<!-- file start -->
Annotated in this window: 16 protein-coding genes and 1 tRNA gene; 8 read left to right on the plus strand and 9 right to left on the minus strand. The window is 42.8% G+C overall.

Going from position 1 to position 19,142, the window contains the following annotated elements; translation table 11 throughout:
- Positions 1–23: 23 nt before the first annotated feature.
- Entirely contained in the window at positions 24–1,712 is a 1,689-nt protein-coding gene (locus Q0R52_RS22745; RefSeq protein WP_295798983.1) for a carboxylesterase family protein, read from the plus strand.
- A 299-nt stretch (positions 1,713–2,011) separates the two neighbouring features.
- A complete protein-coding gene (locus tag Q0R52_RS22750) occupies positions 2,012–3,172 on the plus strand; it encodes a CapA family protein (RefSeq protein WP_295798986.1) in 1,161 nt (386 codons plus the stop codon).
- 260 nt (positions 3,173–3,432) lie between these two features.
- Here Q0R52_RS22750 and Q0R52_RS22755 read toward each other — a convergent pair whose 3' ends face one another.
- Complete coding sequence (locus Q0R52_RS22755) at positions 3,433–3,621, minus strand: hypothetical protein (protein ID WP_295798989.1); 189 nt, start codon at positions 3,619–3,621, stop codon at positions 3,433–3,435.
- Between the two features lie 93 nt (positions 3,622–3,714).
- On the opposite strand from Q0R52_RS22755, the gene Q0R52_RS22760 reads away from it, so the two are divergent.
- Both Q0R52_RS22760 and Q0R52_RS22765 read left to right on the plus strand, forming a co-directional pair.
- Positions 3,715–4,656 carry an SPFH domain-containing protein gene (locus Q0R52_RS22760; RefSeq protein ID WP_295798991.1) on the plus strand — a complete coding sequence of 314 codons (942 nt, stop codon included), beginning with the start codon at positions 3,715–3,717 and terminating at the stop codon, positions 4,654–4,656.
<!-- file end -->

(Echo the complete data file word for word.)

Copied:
Annotated in this window: 16 protein-coding genes and 1 tRNA gene; 8 read left to right on the plus strand and 9 right to left on the minus strand. The window is 42.8% G+C overall.

Going from position 1 to position 19,142, the window contains the following annotated elements; translation table 11 throughout:
- Positions 1–23: 23 nt before the first annotated feature.
- Entirely contained in the window at positions 24–1,712 is a 1,689-nt protein-coding gene (locus Q0R52_RS22745; RefSeq protein WP_295798983.1) for a carboxylesterase family protein, read from the plus strand.
- A 299-nt stretch (positions 1,713–2,011) separates the two neighbouring features.
- A complete protein-coding gene (locus tag Q0R52_RS22750) occupies positions 2,012–3,172 on the plus strand; it encodes a CapA family protein (RefSeq protein WP_295798986.1) in 1,161 nt (386 codons plus the stop codon).
- 260 nt (positions 3,173–3,432) lie between these two features.
- Here Q0R52_RS22750 and Q0R52_RS22755 read toward each other — a convergent pair whose 3' ends face one another.
- Complete coding sequence (locus Q0R52_RS22755) at positions 3,433–3,621, minus strand: hypothetical protein (protein ID WP_295798989.1); 189 nt, start codon at positions 3,619–3,621, stop codon at positions 3,433–3,435.
- Between the two features lie 93 nt (positions 3,622–3,714).
- On the opposite strand from Q0R52_RS22755, the gene Q0R52_RS22760 reads away from it, so the two are divergent.
- Both Q0R52_RS22760 and Q0R52_RS22765 read left to right on the plus strand, forming a co-directional pair.
- Positions 3,715–4,656 carry an SPFH domain-containing protein gene (locus Q0R52_RS22760; RefSeq protein ID WP_295798991.1) on the plus strand — a complete coding sequence of 314 codons (942 nt, stop codon included), beginning with the start codon at positions 3,715–3,717 and terminating at the stop codon, positions 4,654–4,656.